Everyone knows the story of Donald Campbell’s tragic crash on Coniston Water but few remember another all-British attempt 15 years earlier. Now a new book reveals what really happened to John Cobb and his jet-powered Crusader...
The fact that only one man has exceeded this speed, and lived, tells you all you need to know. Ken Warby set the world water speed record in 1978, peaking at 345mph and averaging 317.59mph, in a wooden boat hand built by Warby in his back garden.
Thirty-one years on, his record for the world’s fastest boat still stands unbroken, giving some idea of just how difficult and dangerous it is to attain high speeds on water.
But in 1949, some 30 years before Warby’s record-breaking run and 18 years before Donald Campbell lost his life trying to break the same record in Bluebird K7, two other Englishmen were planning an equally daring assault on the record.
Article continues below…
John Cobb and Reid Railton: Very British heroes
John Cobb, a wealthy fur broker with almost no experience of fast boats, already held the land speed record of 394.2mph thanks to a revolutionary twin aero-engined car, the Railton Mobil Special, designed by engineering guru Reid Railton.
Now Cobb wanted to capitalise on his success by following the same route as Henry Segrave and Malcolm Campbell before him and taking to the water. His aim was not just to break the world record, which then stood at 141.7mph, but to be the first man to top 200mph on water.
The water speed record is not something to be taken on lightly. Unlike high speeds in a car, on water, the surface is constantly changing. A high speed car fights mainly only aerodynamic drag, whereas a boat has two fronts to combat, aerodynamics and hydrodynamics, so Cobb would have to rely on the design genius of his old friend Reid Railton again.
The concept Railton proposed was like nothing ever seen before but was arrived at by simple, logical development from his previous work on Sir Malcolm Campbell’s Bluebird K3, and Bluebird K4 hydroplanes.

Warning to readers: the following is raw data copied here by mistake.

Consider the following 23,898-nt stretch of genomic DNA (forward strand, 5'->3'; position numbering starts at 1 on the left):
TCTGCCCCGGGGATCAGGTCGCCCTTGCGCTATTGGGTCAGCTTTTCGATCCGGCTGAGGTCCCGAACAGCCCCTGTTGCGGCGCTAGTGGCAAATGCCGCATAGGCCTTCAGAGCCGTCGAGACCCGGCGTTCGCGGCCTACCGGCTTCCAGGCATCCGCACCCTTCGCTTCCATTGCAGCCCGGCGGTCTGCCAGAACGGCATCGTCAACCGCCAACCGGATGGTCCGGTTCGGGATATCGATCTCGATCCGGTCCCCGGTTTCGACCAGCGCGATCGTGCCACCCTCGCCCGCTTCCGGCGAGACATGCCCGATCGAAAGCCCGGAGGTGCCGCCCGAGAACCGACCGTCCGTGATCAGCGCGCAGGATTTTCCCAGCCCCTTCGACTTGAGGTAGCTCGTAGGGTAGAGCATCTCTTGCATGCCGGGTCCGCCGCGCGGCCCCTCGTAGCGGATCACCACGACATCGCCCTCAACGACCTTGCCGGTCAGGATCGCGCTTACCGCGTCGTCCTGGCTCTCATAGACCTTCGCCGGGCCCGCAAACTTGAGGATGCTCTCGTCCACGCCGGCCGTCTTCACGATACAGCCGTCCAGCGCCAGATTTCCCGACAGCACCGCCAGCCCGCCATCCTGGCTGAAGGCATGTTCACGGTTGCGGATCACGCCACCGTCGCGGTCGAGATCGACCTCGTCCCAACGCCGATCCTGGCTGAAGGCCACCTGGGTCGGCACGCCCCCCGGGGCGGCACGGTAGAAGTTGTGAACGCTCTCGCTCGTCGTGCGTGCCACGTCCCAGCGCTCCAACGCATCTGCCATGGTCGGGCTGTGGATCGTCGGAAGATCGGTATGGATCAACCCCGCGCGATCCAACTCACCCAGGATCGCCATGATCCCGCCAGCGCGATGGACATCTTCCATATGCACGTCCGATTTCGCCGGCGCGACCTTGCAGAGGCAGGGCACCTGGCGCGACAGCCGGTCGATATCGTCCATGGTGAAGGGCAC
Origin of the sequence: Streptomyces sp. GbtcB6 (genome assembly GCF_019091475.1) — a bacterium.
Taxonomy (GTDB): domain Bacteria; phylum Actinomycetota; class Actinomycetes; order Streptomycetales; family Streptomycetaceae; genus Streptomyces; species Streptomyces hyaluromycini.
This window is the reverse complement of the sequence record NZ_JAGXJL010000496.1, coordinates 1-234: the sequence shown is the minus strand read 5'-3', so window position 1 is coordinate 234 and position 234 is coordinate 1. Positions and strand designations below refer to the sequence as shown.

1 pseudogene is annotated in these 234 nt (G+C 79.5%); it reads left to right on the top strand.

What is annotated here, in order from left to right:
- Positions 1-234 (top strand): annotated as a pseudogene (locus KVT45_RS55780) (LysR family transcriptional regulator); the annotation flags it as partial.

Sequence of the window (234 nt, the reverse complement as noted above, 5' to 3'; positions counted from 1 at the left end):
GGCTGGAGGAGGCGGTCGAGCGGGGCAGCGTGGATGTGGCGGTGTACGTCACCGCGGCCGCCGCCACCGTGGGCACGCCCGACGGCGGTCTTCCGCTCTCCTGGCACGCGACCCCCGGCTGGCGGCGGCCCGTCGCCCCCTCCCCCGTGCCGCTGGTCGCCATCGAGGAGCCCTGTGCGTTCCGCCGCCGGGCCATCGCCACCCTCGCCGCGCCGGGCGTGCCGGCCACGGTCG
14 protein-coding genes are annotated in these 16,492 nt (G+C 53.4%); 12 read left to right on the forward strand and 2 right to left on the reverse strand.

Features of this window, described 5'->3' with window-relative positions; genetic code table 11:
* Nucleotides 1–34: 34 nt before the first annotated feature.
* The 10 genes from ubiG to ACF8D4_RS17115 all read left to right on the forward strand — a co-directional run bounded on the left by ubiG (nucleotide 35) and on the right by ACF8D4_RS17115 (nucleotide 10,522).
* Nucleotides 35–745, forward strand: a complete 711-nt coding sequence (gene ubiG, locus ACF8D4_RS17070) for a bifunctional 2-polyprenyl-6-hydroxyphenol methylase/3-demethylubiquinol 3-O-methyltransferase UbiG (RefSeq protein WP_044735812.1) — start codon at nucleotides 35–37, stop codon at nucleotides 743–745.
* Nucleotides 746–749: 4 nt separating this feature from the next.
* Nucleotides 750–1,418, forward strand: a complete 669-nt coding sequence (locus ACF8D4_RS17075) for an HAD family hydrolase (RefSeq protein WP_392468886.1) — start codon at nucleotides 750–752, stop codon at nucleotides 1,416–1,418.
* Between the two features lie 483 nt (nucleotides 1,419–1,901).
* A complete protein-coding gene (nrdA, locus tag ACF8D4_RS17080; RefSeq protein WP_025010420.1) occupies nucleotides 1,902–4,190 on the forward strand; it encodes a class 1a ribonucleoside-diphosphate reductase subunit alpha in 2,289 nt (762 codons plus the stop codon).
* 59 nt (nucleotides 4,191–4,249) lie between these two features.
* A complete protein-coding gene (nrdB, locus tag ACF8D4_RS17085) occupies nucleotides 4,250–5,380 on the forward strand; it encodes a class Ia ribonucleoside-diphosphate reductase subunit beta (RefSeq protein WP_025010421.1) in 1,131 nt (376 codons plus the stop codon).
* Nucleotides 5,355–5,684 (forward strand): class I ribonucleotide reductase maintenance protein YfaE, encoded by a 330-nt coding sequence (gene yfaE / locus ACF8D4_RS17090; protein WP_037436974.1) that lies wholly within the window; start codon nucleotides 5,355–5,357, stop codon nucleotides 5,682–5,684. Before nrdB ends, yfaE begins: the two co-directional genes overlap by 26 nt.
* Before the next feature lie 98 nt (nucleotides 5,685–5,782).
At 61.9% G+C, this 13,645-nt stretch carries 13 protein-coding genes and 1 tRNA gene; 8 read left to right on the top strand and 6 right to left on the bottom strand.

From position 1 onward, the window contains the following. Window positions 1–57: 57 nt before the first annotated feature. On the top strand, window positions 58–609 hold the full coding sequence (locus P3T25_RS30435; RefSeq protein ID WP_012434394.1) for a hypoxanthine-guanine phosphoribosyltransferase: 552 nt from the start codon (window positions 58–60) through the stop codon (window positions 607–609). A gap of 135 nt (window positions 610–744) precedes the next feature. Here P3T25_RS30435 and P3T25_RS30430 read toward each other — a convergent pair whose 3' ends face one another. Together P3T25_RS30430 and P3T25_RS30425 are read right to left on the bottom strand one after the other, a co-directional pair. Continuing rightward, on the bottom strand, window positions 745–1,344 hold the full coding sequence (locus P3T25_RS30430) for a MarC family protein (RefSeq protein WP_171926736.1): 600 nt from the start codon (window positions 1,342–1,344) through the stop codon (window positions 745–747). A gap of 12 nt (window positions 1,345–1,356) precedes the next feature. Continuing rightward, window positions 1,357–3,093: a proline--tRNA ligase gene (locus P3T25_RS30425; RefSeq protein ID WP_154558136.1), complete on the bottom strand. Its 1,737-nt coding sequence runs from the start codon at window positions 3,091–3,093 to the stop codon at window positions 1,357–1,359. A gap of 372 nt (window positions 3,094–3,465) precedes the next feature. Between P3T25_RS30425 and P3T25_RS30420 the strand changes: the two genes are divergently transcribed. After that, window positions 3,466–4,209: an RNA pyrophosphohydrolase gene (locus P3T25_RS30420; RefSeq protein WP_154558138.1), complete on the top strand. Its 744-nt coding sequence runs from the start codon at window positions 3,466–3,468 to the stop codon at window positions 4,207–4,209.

Unlike previous record holders, it would not be powered by piston engines and propellers but by one of the newfangled jet engines that had only recently entered service during the latter stages of WW2.
It would also turn current thinking on its head by having a single planing surface at the front and two stabilising sponsons at the back rather than the other way round. In essence it was like a high speed waterborne tricycle. According to Railton’s calculations this new craft would theoretically be capable of speeds of up to 250mph.
As if that weren’t tricky enough, there was the challenge of getting permission for and finding a yard capable of building such an unconventional craft, especially in post-war Britain when materials were still in short supply. Eventually Vosper took on the task of turning Railton’s thinking into the functioning craft that was to be called Crusader.
After a long and troubled design and research process, construction began. The main hull was built mostly from birch plywood bulkheads, cut from single sheets for strength, and attached to an internal wooden keel made up of several parts.
The un-skinned hull resembled a massive model boat, though this was covered by an outer skin of 1/16th ply sheets cross-laid onto Spruce stringers and covered with ‘doped’ waterproof fabric, producing a type of lightweight wooden monocoque.
Only the highly stressed internal members, such as the engine mounting and supports for the rear sponsons, were made from aluminium alloy and linked to two ring bulkheads of the same material.
But here the construction differed from Railton’s vision, as he had proposed a third ring ahead of the cockpit with horizontal beams linking it to the rear rings, to support the forward planing shoe, mount the rudder and protect the pilot. However, neither the third ring nor the horizontal elements were included in the build.
John Cobb financed the construction himself, giving Vosper a cheque for £15,000 (roughly £500,000 in today’s money), though the project cost him nearer £45,000 (£1.5 million) in total.
Loch Ness Monster
The team arrived at Loch Ness, the chosen venue for the record attempt, in late August 1952. The project manager was Cobb’s friend and land speed rival, George Eyston, who had strong links with the sponsor, Castrol.
He had organised for the team to use the jetty and boat house of Alec Menzies at Temple Pier, Loch Ness, and it was here that the men from Vosper, engine supplier De Havilland, and radio experts PYE set about preparing Crusader for her first run.
This took place on September 3, with Vosper’s Peter du Cane, who had overseen the construction of Crusader, at the helm as John Cobb had a meeting in Inverness.
Du Cane achieved a speed of about 100mph, and noted that the boat was hard to turn at low speed, but also had a tendency to hold her speed even when he closed the throttle. Just as Crusader was about to be lifted out of the water, Cobb returned and decided to undertake a test run himself.